The worst thing about the pillory was that you couldn't do much to escape it, even if you hadn't actually committed the crime that put you there. A public accusation or two was usually enough to establish your guilt. And most medieval peasants, whether by law or custom, didn't have the option of escape. They were suspicious and fearful of the world outside their village, or they were vassals of a local lord who wouldn't allow them to travel. So whatever the local villagers chose to dish out, you were pretty much going to have to take it -- and to keep taking a social snubbing from them for years to come.

Over generations, however, things began to change. As European explorers discovered a larger world and as more people gained the right to freedom of movement, it became possible for a socially ostracized person to seize a second chance in life. Whether you were in trouble with your neighbors, the law, the Pope or the Queen, you had the option to move away, change your name, set yourself up in a different profession and find a modicum of peace in your new identity. Personal reinvention as a way to escape past misdeeds became relatively commonplace in this era. In the former British colonies of North America, people continued to forge new lives for themselves right into the 20th century.

And then, just as public humiliation as a form of punishment seemed on the verge of dying out entirely, we had to go and invent the modern, electronic pillory: social media.

How does the pillory work in the 21st century? In a word, horribly:
  • Justine Sacco, former Director of Corporate Communications at media company IAC, made what she later claimed was a poorly-worded joke via her Twitter account. Shortly after, she boarded a plane, and while she was in the air her tweet went massively viral. Strangers, who parsed her tweet as callous and deeply racist, started contacting IAC and demanding that she be fired. Sacco was let go from the company, and her public and private life were effectively destroyed because of one ill-advised public comment.
  • On June 17, 2015, a nasty little white-supremacist scorpion of a male walked into a prayer service in an historic black church in Charleston, South Carolina and, in an attempt to start a race war, shot and killed nine parishioners. Even before he was taken into police custody, thousands of people started looking for the suspect in social media. It didn't take long for them to find the Facebook profile of one Dylan Roof, and they promptly began sending him hate mail. But the man accused of the shooting was Dylann Roof (with two Ns). Poor Dylan-with-one-N Roof had to issue a public statement on Facebook indicating he was not the subject of the day's Two Minute Hate.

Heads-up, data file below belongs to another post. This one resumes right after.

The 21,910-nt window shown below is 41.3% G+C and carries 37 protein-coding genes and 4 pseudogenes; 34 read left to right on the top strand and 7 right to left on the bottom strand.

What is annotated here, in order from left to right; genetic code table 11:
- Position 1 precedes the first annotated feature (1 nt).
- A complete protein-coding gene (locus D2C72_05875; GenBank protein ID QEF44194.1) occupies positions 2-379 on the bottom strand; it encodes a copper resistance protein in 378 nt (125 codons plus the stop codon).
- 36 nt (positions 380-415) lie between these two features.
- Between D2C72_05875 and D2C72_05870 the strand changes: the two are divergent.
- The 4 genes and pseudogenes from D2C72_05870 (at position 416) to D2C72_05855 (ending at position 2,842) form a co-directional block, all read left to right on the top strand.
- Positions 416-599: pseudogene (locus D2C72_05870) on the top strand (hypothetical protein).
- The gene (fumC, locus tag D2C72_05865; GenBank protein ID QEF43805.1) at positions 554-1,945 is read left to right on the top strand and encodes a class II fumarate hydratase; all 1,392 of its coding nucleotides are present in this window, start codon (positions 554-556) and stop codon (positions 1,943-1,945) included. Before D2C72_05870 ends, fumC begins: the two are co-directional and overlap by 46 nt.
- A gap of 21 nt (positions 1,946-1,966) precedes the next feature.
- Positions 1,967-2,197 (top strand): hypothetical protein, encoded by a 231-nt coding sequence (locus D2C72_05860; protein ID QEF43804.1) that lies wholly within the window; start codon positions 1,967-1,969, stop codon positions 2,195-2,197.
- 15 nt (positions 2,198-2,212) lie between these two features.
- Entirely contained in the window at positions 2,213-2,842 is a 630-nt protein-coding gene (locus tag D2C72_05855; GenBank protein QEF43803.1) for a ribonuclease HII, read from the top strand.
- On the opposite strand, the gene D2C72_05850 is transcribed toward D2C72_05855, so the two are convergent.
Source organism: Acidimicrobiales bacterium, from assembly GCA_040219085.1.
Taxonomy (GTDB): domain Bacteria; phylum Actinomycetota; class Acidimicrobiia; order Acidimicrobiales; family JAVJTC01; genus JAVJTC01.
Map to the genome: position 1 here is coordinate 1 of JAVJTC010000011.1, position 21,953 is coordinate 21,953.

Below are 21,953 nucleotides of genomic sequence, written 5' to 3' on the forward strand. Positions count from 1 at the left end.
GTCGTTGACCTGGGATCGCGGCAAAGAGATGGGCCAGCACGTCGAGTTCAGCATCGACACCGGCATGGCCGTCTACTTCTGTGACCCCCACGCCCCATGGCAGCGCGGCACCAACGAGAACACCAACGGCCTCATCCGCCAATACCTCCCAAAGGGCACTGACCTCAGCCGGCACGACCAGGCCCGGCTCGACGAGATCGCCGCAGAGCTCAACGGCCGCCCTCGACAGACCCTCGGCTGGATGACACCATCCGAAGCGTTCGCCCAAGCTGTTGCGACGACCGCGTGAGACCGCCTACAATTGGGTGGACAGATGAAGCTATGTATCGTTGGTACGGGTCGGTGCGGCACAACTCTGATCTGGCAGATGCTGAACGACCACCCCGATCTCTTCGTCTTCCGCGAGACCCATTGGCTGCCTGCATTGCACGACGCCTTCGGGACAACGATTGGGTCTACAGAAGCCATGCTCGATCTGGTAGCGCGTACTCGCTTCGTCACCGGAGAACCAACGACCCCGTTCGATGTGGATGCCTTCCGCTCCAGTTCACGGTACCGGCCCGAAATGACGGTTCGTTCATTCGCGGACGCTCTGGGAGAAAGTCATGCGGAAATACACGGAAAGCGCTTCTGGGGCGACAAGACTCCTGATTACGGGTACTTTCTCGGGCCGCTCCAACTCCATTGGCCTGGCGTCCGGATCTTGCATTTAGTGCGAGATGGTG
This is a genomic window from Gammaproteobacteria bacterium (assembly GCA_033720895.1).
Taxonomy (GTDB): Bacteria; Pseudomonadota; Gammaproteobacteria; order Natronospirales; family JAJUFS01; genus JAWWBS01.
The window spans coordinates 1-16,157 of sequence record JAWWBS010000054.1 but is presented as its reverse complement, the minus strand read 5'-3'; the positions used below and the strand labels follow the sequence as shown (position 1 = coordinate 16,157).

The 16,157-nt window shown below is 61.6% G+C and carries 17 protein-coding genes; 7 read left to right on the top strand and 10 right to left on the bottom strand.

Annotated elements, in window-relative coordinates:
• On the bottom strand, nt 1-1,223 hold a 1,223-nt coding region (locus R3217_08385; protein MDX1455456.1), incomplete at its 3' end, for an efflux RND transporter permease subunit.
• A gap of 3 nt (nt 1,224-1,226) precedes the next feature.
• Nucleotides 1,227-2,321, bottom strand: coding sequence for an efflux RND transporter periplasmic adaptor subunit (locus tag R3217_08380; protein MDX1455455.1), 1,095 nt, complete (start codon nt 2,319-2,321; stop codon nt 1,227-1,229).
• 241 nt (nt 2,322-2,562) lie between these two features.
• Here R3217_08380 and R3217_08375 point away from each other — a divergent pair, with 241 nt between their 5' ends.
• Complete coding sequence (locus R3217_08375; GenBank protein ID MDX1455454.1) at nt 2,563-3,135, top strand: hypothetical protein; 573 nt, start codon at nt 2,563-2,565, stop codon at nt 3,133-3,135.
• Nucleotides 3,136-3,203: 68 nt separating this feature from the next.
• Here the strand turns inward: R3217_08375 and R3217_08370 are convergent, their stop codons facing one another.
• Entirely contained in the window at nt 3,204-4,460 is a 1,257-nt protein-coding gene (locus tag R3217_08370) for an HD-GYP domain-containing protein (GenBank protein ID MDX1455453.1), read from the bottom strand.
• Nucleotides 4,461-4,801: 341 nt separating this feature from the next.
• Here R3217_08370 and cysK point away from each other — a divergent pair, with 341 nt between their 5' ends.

• If you're not already aware of the doxxing, death and rape threats, and other forms of online and offline orchestrated harassment associated with the Gamergate controversy... well, suffice to say it's a regular dog's breakfast at this point, and it doesn't seem to be getting any better.
  • In early July 2015, a lion named Cecil was shot and killed by an American dentist on safari in Zimbabwe. Cecil was a featured attraction at Hwange National Park, and was also the subject of a larger study by the University of Oxford. When the news media released the dentist's name and location, he became the focus of intense hatred by anti-hunting groups and individuals who believed he deserved death for killing a member of an endangered species. The dentist was forced to close his practice after people sent him online and offline death threats, publicly trashed his business on Yelp, posted "Rot in Hell" on his office door, and left stuffed lions on the front stoop. As of this writing, his neighborhood is getting an extra police patrol in case his neighbors are attacked; the dentist himself has gone into hiding.

Even if you believe that the targets of these attacks got what they deserved, the methods by which such "justice" was doled out should make you very nervous. Because the ubiquitous nature of social media has turned every location on Earth with Internet access into a virtual version of the same small medieval village, and because any accusation which goes viral -- whether accurate or baseless -- could lead any of you to the electronic pillory to be destroyed by millions of your fellow "villagers," you now live in a very dangerous world.

Think about what it means to be massively publicly shamed online. Anything shameful you did in your past which subsequently comes to light, any stupid joke you make which could be incorrectly parsed by strangers, any public decision you take which has its share of vitriolic detractors -- any of these, and much more, could be what drags you to the modern pillory. The anonymous vigilantism of social media has nothing to do with jurisprudence, leniency or measured response; the kangaroo court of public opinion will viciously, relentlessly strip your life to the bone and gnaw on your defeated remains. And it will not be confined to the Internet. People intent on punishing you will come to your place of business, to your church, to your neighbors, to your extended family members, to your home. You will have no sanctuary and no peace of mind. And, unlike the time preceding the advent of social media, you don't have the option to cut your losses and reinvent yourself. The Internet remembers forever, and it does not forgive easily, if at all. It won't matter that you're sorry, that you "made a regrettable choice" in the words of so many who make public statements during or after a shaming. Your youthful mistakes, words, sins, errors, will follow you to the ends of the earth. To anyone who has even a jot of compassion for others, this fate should be horrifying.